Facebook’s “independent” panel of experts has passed the Donald Trump “football” right back to Facebook  and few are happy with the result.
Republicans are outraged. Democrats are unsatisfied. Facebook’s sceptics are more sceptical than ever, and the company itself is back where it started.
Having set up the board of outside experts to adjudicate tough moderation decisions, it now has to make the toughest call itself: whether the former US president should be allowed back on the platform.
Facebook banned Trump earlier this year after deeming two of his posts had helped incite the January 6 storming of the US Capitol.
Facebook bans people all the time for breaking its rules, but very rarely those who hold public office. 
Having suspended Trump, it then referred the question of whether it had made the right call to a panel of outside experts  the oversight board.
Last night, after months of consideration, the board released a 12,000-word judgement that ultimately extended the ban for another six months and left the door open to Trump returning to the platform.
Facebook would have hoped the ruling would have drawn a line under the matter of Trump’s suspension, but as soon as the board’s decision dropped, the pile-on began.
Republicans and Democrats unhappy  but for different reasons
For Facebook, it’s awkward timing. Both sides of US politics want to regulate the tech giant, though for entirely different reasons.
Republicans generally say Facebook’s attempts at moderation infringes “free speech”, while Democrats tend to argue the tech giant’s lack of moderation is allowing the spread of misinformation and conspiracy theories.
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Unsurprisingly, Republicans were quick to join the fray when the ruling was handed down.
Trump said social media companies who had banned him (which is most of them) “must pay a political price”.
Prominent Republican senator Ted Cruz called the decision “disgraceful”, adding that “oligarchs” had muzzled the former president.
Many Democrats expressed relief that Trump would not be back on Facebook anytime soon, but were quick to call for government regulation.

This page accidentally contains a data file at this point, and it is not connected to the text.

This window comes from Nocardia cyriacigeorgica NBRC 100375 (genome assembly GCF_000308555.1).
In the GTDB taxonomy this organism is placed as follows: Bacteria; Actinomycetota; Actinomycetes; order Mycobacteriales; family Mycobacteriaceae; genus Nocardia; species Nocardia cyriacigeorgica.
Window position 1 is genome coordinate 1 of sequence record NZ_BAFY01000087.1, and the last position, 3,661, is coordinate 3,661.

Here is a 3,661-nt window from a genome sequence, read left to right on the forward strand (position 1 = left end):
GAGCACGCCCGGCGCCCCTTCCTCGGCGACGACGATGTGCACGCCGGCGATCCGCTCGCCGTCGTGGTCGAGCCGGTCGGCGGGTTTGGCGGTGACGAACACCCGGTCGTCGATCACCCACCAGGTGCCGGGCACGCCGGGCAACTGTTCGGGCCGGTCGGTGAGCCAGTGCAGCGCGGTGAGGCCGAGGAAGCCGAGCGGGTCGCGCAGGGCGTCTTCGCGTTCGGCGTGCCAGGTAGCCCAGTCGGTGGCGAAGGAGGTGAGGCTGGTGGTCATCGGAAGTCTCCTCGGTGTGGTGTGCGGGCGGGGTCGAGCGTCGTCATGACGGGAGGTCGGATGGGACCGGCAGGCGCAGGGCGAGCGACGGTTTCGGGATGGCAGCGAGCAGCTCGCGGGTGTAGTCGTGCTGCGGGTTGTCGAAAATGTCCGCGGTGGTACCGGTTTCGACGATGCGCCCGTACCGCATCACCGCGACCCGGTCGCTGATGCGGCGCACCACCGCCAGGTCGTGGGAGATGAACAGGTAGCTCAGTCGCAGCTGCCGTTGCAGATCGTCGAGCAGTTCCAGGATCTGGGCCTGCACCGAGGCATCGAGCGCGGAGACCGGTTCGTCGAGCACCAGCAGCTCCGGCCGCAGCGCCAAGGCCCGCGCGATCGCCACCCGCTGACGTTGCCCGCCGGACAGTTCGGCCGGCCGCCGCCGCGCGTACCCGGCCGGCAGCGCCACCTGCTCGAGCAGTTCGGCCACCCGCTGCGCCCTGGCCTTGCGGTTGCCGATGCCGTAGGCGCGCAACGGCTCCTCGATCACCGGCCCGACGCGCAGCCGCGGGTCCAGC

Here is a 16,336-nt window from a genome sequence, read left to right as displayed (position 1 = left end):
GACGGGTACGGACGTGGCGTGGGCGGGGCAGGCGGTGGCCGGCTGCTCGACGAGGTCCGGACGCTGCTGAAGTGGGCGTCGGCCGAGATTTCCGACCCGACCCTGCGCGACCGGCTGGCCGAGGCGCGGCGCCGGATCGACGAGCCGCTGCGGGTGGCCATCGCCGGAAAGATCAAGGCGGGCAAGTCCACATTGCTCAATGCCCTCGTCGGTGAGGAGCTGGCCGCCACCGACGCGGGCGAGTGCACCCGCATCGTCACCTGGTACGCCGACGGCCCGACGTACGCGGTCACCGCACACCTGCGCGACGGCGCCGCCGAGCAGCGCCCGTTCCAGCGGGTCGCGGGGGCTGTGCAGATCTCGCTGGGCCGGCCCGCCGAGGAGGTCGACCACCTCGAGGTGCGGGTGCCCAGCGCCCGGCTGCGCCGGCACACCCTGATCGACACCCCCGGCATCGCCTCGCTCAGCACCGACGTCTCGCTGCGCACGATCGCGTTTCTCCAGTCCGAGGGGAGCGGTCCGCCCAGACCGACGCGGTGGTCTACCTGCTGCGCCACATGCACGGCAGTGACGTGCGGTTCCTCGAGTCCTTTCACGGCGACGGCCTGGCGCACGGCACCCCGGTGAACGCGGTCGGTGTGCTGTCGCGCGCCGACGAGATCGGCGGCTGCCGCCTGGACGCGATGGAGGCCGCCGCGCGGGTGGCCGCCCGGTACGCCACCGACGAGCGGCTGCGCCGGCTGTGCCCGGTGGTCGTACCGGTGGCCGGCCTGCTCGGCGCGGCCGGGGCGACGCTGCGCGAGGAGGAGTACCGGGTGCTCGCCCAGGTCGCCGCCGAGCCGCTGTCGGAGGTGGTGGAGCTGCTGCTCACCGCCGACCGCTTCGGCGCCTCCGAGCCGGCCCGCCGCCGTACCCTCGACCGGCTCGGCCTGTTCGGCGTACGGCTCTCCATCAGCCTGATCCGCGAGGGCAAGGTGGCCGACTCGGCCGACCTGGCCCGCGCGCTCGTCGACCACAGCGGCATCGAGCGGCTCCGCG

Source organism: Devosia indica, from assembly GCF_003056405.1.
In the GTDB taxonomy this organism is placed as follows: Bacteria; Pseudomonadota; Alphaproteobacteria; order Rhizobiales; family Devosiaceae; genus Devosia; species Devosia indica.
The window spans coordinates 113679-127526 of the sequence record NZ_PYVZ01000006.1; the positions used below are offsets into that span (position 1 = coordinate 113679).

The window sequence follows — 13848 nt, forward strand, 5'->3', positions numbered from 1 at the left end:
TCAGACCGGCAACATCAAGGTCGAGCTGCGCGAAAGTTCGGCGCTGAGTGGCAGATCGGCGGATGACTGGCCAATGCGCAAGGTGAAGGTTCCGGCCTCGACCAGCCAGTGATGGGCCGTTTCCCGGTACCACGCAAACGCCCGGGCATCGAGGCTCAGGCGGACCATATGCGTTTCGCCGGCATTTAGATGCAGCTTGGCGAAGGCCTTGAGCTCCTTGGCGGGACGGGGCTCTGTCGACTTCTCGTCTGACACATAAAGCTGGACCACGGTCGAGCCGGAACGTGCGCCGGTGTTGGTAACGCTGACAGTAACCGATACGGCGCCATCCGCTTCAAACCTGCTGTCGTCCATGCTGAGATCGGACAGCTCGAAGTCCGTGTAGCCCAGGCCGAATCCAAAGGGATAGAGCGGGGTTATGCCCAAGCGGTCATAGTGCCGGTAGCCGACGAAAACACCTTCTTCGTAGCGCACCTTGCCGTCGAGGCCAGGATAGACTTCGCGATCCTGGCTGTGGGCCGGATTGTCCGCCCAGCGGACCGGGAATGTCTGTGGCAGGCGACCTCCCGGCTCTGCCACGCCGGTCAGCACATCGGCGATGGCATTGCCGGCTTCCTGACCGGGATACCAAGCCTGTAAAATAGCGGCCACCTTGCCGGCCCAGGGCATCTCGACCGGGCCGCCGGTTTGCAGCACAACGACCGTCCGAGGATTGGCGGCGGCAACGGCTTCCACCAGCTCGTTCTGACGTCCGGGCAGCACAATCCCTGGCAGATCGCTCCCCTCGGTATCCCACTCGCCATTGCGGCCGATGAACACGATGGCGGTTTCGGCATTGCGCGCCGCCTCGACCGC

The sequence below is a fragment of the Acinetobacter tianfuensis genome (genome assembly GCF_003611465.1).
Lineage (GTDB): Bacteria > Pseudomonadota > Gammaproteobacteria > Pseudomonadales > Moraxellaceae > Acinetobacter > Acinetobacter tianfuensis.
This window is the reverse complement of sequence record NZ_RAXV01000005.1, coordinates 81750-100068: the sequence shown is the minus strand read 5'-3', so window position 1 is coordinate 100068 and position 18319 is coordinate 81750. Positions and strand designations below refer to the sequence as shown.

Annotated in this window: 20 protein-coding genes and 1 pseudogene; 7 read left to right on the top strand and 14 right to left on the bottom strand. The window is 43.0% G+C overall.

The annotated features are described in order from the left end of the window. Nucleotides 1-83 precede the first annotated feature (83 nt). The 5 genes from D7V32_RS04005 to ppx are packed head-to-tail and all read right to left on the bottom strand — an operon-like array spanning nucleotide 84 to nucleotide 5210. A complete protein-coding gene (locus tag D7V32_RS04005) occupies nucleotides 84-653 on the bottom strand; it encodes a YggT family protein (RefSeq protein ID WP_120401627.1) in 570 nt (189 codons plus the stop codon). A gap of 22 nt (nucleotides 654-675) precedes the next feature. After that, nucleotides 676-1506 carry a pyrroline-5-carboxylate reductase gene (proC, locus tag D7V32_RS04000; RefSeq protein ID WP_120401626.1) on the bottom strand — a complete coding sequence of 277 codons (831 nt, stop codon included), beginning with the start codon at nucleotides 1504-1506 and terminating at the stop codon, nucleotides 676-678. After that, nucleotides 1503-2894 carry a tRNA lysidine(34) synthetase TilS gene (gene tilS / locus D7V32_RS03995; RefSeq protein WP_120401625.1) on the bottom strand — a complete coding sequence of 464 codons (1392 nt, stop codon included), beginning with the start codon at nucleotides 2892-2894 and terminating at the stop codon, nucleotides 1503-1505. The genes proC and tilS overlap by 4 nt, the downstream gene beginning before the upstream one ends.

One example of this was Representative Frank Pallone, a Democrat from New Jersey, who tweeted: “Facebook is amplifying and promoting disinformation and misinformation, and the structure and rules governing its oversight board generally seem to ignore this disturbing reality.”
He added that “real accountability will only come with legislative action”.
Legislative action is precisely what Facebook is trying to avoid. Along with other tech giants Google and Twitter, it’s been the focus of government hearings. 
The Federal Trade Commission, an independent agency of the US government, and a group of 48 attorneys general, recently filed landmark legal actions against Facebook alleging it has been acting as an illegal monopoly for years.
There’s no sign this scrutiny is about to slacken.
Asked about the board’s decision, a White House spokeswoman said “more needs to be done” and President Joe Biden “supports better privacy protections and a robust anti-trust program”.
“His view is that there’s more that needs to be done to ensure that this type of misinformation, disinformation, damaging, sometimes life-threatening information, is not going out to the American public,” the spokeswoman said.
Sceptics of the oversight board more sceptical than ever
Facebook set up the oversight board as an independent body that would make binding decisions on a small number of the most thorny moderation and content problems thrown up by the social media platform.
The idea was to have more transparency and accountability, which was meant to instill more confidence in the corporation’s ability to moderate its own platform.